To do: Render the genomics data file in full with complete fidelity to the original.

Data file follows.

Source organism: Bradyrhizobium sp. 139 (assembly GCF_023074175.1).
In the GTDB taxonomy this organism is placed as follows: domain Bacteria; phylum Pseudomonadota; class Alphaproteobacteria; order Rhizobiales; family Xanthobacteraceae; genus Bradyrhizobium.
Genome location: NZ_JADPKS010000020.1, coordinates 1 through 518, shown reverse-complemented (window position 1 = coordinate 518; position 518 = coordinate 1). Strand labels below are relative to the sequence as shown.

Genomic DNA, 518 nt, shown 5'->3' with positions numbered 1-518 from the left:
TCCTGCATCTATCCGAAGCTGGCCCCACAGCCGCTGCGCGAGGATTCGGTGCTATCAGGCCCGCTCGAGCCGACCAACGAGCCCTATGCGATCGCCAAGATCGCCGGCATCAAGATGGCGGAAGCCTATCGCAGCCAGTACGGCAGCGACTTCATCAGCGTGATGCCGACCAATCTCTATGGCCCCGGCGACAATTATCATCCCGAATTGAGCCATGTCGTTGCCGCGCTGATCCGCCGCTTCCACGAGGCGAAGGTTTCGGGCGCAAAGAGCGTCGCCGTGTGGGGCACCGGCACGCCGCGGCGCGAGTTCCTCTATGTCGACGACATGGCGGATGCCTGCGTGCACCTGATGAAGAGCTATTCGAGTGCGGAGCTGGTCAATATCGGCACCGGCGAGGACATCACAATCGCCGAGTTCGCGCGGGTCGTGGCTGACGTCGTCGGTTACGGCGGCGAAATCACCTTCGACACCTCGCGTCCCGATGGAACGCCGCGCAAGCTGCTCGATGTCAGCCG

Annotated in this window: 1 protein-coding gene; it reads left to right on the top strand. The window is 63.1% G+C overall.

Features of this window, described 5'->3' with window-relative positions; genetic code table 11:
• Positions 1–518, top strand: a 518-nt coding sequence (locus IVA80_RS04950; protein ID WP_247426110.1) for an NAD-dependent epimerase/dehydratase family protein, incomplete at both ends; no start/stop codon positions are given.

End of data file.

Source organism: Bradyrhizobium sp. 139 (assembly GCF_023074175.1).
In the GTDB taxonomy this organism is placed as follows: domain Bacteria; phylum Pseudomonadota; class Alphaproteobacteria; order Rhizobiales; family Xanthobacteraceae; genus Bradyrhizobium.
Genome location: NZ_JADPKS010000020.1, coordinates 1 through 518, shown reverse-complemented (window position 1 = coordinate 518; position 518 = coordinate 1). Strand labels below are relative to the sequence as shown.

Genomic DNA, 518 nt, shown 5'->3' with positions numbered 1-518 from the left:
TCCTGCATCTATCCGAAGCTGGCCCCACAGCCGCTGCGCGAGGATTCGGTGCTATCAGGCCCGCTCGAGCCGACCAACGAGCCCTATGCGATCGCCAAGATCGCCGGCATCAAGATGGCGGAAGCCTATCGCAGCCAGTACGGCAGCGACTTCATCAGCGTGATGCCGACCAATCTCTATGGCCCCGGCGACAATTATCATCCCGAATTGAGCCATGTCGTTGCCGCGCTGATCCGCCGCTTCCACGAGGCGAAGGTTTCGGGCGCAAAGAGCGTCGCCGTGTGGGGCACCGGCACGCCGCGGCGCGAGTTCCTCTATGTCGACGACATGGCGGATGCCTGCGTGCACCTGATGAAGAGCTATTCGAGTGCGGAGCTGGTCAATATCGGCACCGGCGAGGACATCACAATCGCCGAGTTCGCGCGGGTCGTGGCTGACGTCGTCGGTTACGGCGGCGAAATCACCTTCGACACCTCGCGTCCCGATGGAACGCCGCGCAAGCTGCTCGATGTCAGCCG

Annotated in this window: 1 protein-coding gene; it reads left to right on the top strand. The window is 63.1% G+C overall.

Features of this window, described 5'->3' with window-relative positions; genetic code table 11:
• Positions 1–518, top strand: a 518-nt coding sequence (locus IVA80_RS04950; protein ID WP_247426110.1) for an NAD-dependent epimerase/dehydratase family protein, incomplete at both ends; no start/stop codon positions are given.